Born in captivity, a baby panda in Malaysia defies the odds.
By Deborah Tobin
KUALA LUMPUR, Malaysia – November 15, 2015
A baby giant panda is making her public debut at Zoo Negara in Kuala Lumpur.
The cub was born in August to a pair of pandas loaned to Malaysia by the Chinese government. Visitors to the zoo will be able to see the unnamed cub for just one hour a day until veterinarians confirm that she has fully bonded with her mother.
The panda parents are Liang Liang and Xing Xing. They arrived in Malaysia in May 2014 from Chengdu, China, as part of a celebration of 40 years of diplomatic ties between China and Malaysia.
The pair surprised the world panda conservation community by producing a cub only 13 months after arriving at the zoo.
According to veterinarian Dr. Mat Naim Ramli, it can take many years for pandas to breed in captivity, and successful breeding is usually the result of artificial insemination.
“We have set a world record for having our pandas reproducing within a short period of time through natural breeding outside of China,” said Ramli, who is the Malaysian Zoological Society Giant Panda Conservation Centre and veterinary services director.
Chet Chin, a volunteer at Zoo Negara, previously volunteered at a panda complex in China. Her experience in both China and Malaysia allows her to help the zoo promote panda conservation.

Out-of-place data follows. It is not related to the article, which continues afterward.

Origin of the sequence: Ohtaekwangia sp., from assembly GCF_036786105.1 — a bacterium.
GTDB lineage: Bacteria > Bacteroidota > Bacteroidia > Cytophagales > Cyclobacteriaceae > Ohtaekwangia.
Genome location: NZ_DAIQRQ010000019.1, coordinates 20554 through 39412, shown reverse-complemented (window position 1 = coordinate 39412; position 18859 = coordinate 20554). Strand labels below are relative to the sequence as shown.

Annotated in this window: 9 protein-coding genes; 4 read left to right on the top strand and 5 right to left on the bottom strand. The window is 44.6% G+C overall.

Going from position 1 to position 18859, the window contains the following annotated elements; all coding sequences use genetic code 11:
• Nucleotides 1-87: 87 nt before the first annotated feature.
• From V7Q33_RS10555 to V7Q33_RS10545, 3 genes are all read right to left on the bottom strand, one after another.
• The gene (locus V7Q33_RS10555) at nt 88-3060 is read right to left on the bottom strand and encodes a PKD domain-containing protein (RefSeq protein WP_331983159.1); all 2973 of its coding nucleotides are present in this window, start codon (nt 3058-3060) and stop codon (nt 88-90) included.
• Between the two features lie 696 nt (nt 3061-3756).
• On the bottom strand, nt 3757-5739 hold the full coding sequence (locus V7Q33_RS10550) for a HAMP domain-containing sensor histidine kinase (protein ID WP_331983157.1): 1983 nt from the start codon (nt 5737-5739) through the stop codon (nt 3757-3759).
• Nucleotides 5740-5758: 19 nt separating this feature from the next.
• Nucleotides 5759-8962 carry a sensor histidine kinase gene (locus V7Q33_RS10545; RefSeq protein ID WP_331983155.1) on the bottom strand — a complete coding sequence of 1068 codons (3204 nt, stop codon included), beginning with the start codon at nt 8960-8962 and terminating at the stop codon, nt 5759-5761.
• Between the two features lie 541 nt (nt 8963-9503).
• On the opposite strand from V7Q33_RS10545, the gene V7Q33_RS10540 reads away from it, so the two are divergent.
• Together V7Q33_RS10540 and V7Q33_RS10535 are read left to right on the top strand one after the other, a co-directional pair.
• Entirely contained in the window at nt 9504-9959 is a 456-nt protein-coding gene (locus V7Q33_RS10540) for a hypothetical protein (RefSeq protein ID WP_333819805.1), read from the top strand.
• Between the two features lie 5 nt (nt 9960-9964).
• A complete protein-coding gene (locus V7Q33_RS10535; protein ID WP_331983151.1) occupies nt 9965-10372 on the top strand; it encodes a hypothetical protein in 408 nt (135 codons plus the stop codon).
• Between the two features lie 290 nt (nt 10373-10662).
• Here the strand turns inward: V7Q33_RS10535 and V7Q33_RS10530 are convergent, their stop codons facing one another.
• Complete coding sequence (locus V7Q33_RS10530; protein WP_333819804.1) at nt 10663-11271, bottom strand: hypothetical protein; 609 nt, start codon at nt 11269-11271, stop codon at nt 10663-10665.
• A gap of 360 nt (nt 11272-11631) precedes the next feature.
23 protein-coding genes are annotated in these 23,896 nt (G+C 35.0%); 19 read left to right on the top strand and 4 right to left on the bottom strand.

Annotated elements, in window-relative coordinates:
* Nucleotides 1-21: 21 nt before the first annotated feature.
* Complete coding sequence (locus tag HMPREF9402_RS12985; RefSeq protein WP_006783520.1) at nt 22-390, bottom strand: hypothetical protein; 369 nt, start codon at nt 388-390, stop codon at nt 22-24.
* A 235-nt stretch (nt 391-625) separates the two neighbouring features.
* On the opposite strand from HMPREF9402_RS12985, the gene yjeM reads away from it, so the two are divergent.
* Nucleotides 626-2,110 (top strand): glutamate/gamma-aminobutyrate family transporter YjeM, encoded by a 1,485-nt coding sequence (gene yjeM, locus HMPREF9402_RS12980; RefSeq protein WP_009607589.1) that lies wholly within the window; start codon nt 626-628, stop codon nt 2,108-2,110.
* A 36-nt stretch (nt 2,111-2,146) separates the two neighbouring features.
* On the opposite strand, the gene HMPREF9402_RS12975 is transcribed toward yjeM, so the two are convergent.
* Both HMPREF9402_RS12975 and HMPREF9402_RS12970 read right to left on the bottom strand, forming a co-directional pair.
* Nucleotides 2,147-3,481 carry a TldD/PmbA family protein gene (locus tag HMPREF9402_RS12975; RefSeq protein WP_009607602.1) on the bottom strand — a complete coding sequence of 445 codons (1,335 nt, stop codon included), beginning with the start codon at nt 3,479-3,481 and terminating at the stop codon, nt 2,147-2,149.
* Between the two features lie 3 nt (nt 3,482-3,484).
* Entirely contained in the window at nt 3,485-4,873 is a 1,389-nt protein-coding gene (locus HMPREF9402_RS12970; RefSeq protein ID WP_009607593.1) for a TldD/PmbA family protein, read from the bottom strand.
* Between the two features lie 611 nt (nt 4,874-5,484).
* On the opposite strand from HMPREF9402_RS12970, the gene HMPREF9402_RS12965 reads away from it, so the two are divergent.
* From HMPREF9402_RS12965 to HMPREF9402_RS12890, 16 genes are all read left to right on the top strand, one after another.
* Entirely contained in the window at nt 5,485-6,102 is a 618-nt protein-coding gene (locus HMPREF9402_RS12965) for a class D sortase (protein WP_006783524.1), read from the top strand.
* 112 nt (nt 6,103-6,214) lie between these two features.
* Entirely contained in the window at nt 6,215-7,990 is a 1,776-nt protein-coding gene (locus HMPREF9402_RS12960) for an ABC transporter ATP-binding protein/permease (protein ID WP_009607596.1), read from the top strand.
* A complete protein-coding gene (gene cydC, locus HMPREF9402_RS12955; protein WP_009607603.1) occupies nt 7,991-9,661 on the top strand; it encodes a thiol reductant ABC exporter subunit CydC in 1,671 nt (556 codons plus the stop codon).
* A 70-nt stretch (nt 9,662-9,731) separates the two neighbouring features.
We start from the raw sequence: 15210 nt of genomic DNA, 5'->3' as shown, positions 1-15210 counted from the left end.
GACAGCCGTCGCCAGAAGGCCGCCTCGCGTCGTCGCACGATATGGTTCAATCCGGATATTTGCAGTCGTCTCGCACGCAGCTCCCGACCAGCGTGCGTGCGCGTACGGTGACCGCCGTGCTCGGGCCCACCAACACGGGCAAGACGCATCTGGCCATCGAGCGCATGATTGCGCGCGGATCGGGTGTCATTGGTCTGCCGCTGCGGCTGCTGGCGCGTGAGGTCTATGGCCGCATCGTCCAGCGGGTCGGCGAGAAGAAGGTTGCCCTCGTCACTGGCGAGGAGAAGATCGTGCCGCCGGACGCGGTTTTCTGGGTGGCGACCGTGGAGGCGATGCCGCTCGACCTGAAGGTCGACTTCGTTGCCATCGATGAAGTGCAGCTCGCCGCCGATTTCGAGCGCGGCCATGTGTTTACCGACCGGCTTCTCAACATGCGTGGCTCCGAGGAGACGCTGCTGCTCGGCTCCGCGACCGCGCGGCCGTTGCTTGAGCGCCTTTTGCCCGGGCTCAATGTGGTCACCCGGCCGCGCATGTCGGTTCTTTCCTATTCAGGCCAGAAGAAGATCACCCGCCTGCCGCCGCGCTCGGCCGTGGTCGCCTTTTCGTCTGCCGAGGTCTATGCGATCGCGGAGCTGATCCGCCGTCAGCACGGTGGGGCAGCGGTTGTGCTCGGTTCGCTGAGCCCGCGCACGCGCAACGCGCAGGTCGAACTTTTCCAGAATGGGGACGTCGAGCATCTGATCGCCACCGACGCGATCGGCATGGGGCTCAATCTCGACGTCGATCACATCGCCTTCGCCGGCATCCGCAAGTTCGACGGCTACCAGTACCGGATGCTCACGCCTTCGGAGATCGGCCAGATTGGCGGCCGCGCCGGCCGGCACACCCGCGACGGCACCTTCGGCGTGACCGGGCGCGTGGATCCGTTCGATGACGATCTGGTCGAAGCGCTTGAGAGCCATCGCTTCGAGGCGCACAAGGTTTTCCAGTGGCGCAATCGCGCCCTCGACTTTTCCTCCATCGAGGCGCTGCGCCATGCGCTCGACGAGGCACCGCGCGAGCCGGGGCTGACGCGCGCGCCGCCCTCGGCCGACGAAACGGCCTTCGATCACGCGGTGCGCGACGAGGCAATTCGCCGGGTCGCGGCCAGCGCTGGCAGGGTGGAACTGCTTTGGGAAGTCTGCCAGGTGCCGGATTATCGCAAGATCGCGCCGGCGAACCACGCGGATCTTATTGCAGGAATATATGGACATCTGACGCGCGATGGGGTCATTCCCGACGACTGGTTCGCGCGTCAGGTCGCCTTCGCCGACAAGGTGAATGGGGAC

“The Chinese government always sends unrelated male-female pairs on loans to other zoos with the hope that they will breed,” said Chin. “It is also the aim of the loan program to expose more people to the pandas and spread the word about the problems surrounding their endangered status.”
One visitor to the panda complex was Marcel McKinley. He is a zookeeper with the London Zoo, and visiting zoos is an important part of his global travel.
“It’s really, really hard to breed pandas in captivity,” said McKinley. “Liang Liang gave birth on exhibit in front of a lot of people; everybody was shocked. Zoo officials thought she was displaying a giant panda behaviour called pseudo-pregnancy, where the mother acts as though she is pregnant, but is not.”
Najwa Ahmad, a student at a university in Kuala Lumpur, visited the panda complex with a group of friends.
“It’s amazing to see pandas for the first time,” she said. “I’m very proud that Malaysia was able to produce a baby panda so quickly.”
According to a 2014 World Wildlife Fund census, there are 1,864 pandas living in the wild in China. This number has risen from around 1,000 in the late 1970s. Giant panda numbers have grown by 17 per cent in the past 10 years.
About 300 giant pandas live in captivity in China, and 51 live in 18 zoos in 13 countries outside of China.